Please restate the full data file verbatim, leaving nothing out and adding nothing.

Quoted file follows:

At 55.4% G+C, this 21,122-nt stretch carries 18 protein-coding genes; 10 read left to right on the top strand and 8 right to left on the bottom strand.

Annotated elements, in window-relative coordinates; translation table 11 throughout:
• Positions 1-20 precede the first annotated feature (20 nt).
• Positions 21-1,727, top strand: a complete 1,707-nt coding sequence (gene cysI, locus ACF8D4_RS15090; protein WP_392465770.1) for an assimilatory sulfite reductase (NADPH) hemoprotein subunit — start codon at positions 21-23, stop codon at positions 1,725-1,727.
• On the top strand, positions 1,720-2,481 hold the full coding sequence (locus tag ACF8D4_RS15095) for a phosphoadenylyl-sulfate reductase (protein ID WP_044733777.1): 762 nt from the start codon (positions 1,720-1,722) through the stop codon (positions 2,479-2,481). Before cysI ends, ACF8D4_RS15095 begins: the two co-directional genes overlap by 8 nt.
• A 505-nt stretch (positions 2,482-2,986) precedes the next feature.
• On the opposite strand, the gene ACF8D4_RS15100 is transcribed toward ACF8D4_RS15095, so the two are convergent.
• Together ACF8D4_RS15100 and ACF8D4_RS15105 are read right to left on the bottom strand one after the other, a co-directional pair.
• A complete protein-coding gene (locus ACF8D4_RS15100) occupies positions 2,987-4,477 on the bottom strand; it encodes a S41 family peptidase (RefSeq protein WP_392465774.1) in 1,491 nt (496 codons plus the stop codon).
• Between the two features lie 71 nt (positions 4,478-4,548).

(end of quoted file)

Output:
At 55.4% G+C, this 21,122-nt stretch carries 18 protein-coding genes; 10 read left to right on the top strand and 8 right to left on the bottom strand.

Annotated elements, in window-relative coordinates; translation table 11 throughout:
• Positions 1-20 precede the first annotated feature (20 nt).
• Positions 21-1,727, top strand: a complete 1,707-nt coding sequence (gene cysI, locus ACF8D4_RS15090; protein WP_392465770.1) for an assimilatory sulfite reductase (NADPH) hemoprotein subunit — start codon at positions 21-23, stop codon at positions 1,725-1,727.
• On the top strand, positions 1,720-2,481 hold the full coding sequence (locus tag ACF8D4_RS15095) for a phosphoadenylyl-sulfate reductase (protein ID WP_044733777.1): 762 nt from the start codon (positions 1,720-1,722) through the stop codon (positions 2,479-2,481). Before cysI ends, ACF8D4_RS15095 begins: the two co-directional genes overlap by 8 nt.
• A 505-nt stretch (positions 2,482-2,986) precedes the next feature.
• On the opposite strand, the gene ACF8D4_RS15100 is transcribed toward ACF8D4_RS15095, so the two are convergent.
• Together ACF8D4_RS15100 and ACF8D4_RS15105 are read right to left on the bottom strand one after the other, a co-directional pair.
• A complete protein-coding gene (locus ACF8D4_RS15100) occupies positions 2,987-4,477 on the bottom strand; it encodes a S41 family peptidase (RefSeq protein WP_392465774.1) in 1,491 nt (496 codons plus the stop codon).
• Between the two features lie 71 nt (positions 4,478-4,548).